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Mindful eating: A values-based approach in eating behavior
 
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Center For Health Services Research, Department of Hygiene, Epidemiology and Medical Statistics, Medical School, National and Kapodistrian University of Athens, Athens, Greece
 
 
Publication date: 2022-05-27
 
 
Corresponding author
Konstantinos Zervos   

Center For Health Services Research, Department of Hygiene, Epidemiology and Medical Statistics, Medical School, National and Kapodistrian University of Athens, Niovis 11 Galatsi, GR-11146, Athens, Greece
 
 
Public Health Toxicol 2022;2(Supplement 1):A106
 
KEYWORDS
ABSTRACT
Mindful eating is the non-judgmental awareness of physical and emotional sensations while eating or in a food related environment and can be defined as the practice of enjoying food with understanding and compassion. The practice of mindful eating develops an awareness of the relationships between food and our body, our feelings, our mind and the interconnectedness of all these aspects.
Examining our relationship to food can provide a valuable picture into how the most basic processes of the body, become highly conditioned and enveloped within constructed meaning. It is extraordinarily common in our food abundant society for “unwise” eating patterns to develop and become entrenched, resulting in eating disorders and obesity.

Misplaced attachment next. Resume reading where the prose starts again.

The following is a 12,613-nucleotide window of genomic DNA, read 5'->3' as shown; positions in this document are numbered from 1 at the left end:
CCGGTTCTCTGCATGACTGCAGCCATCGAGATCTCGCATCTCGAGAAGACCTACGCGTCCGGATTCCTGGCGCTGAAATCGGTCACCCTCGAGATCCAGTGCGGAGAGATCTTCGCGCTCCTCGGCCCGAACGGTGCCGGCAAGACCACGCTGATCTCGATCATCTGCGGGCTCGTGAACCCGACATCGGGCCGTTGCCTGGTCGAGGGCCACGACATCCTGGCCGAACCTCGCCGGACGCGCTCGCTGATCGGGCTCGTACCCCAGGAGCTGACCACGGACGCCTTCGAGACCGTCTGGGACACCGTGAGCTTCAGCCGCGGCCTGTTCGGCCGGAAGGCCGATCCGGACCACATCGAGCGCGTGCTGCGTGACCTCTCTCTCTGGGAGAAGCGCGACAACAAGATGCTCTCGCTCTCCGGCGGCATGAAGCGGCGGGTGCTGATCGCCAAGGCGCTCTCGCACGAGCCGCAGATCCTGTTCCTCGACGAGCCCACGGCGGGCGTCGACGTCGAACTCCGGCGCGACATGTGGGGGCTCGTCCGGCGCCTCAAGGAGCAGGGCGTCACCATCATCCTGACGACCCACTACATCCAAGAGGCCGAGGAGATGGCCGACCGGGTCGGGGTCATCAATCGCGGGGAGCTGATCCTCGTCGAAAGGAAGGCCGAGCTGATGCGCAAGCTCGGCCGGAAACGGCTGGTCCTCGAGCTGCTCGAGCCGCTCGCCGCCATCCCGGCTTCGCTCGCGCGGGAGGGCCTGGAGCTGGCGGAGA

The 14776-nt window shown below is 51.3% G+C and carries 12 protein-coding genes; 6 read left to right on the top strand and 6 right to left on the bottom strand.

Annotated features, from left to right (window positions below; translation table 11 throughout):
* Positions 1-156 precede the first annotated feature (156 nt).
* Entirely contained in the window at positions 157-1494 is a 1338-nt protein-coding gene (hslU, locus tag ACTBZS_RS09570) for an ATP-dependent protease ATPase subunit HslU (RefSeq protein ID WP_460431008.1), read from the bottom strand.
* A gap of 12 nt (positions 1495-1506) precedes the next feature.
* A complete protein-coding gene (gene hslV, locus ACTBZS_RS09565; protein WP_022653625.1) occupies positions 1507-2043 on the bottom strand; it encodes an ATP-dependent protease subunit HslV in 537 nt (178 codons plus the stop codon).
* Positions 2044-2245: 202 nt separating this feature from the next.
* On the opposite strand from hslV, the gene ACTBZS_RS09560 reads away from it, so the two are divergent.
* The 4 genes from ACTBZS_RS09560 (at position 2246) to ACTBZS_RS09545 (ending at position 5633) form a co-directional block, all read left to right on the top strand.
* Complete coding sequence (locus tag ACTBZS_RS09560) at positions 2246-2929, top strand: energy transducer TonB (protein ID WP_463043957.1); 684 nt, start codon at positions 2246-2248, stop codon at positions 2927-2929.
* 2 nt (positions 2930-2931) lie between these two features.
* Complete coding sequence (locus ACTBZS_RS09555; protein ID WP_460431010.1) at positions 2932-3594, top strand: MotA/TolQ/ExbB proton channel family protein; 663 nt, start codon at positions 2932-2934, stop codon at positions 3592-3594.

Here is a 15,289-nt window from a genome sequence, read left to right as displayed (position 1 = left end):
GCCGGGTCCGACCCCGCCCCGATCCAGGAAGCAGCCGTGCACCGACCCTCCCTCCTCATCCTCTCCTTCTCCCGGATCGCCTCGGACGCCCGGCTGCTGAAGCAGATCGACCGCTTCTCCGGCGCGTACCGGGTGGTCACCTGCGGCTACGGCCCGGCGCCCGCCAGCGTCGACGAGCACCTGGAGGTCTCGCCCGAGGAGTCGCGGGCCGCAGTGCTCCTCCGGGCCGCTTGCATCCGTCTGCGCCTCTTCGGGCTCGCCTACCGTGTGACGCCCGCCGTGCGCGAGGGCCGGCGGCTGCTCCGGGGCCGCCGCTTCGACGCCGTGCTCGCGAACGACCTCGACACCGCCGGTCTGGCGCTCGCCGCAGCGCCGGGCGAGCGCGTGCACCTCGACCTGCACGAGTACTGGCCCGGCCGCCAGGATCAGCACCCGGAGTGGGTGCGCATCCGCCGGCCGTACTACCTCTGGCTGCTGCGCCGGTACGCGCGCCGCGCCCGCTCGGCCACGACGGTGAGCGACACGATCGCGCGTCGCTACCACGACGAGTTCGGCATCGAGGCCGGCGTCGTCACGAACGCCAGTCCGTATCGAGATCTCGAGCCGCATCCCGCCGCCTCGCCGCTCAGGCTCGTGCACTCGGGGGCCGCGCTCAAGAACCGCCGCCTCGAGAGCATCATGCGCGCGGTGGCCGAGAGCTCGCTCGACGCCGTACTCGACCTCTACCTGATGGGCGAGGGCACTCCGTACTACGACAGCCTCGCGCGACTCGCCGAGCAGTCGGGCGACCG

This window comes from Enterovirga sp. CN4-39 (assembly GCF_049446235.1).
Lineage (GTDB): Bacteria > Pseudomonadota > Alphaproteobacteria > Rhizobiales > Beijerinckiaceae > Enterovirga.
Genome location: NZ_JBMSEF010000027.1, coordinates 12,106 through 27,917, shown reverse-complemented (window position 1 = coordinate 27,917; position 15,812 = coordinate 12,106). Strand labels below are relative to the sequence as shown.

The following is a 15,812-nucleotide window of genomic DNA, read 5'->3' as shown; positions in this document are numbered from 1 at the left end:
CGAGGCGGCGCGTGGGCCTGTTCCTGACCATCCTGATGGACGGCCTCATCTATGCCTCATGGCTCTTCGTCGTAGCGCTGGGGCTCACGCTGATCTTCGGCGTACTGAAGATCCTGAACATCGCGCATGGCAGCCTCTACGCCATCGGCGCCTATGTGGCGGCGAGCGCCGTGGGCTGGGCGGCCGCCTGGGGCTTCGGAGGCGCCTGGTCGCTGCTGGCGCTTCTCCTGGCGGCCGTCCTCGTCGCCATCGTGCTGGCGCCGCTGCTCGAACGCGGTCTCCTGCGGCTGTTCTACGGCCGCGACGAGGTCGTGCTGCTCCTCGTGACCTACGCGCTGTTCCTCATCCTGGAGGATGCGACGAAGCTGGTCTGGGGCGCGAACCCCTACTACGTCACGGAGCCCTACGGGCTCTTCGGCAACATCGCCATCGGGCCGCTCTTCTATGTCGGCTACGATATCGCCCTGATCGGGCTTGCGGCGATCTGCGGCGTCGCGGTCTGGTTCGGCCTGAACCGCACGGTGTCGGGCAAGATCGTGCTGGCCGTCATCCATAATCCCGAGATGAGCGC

Dietary regimes rely on external rules or avoiding “bad” foods, which leads to weight obsession, disordered eating patterns, body dissatisfaction, lower self-esteem and an increase of body weight over time. Dieting is associated to poor awareness of psychological and physiological states, such as bodily hunger and an inability to recognize motivations to eat.
The emphasis only in calories or nutrients take people away from the ingredients, processing methods, quality of their foods and the holistic nourishment. It’s a barrier for creating an authentic relationship with the food.
A number of factors can affect a person’s ability to flourish, including low self-esteem, a lack of self-acceptance or by experiencing disorder eating behaviour. Values-based approach recognises that a person’s social environment and personal relationships can greatly impact in eating behaviour.
The mindful self, is feeling, sensing and experiencing, as opposed to the place where we are being driven by our narratives, our conditioning, and our critical voices. If a person can be aware of his instinctual desires and emotional needs, he can enjoy himself, his life and his food. Health, is the outcome of living well and finding balance in life.
 
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ISSN:2732-8929
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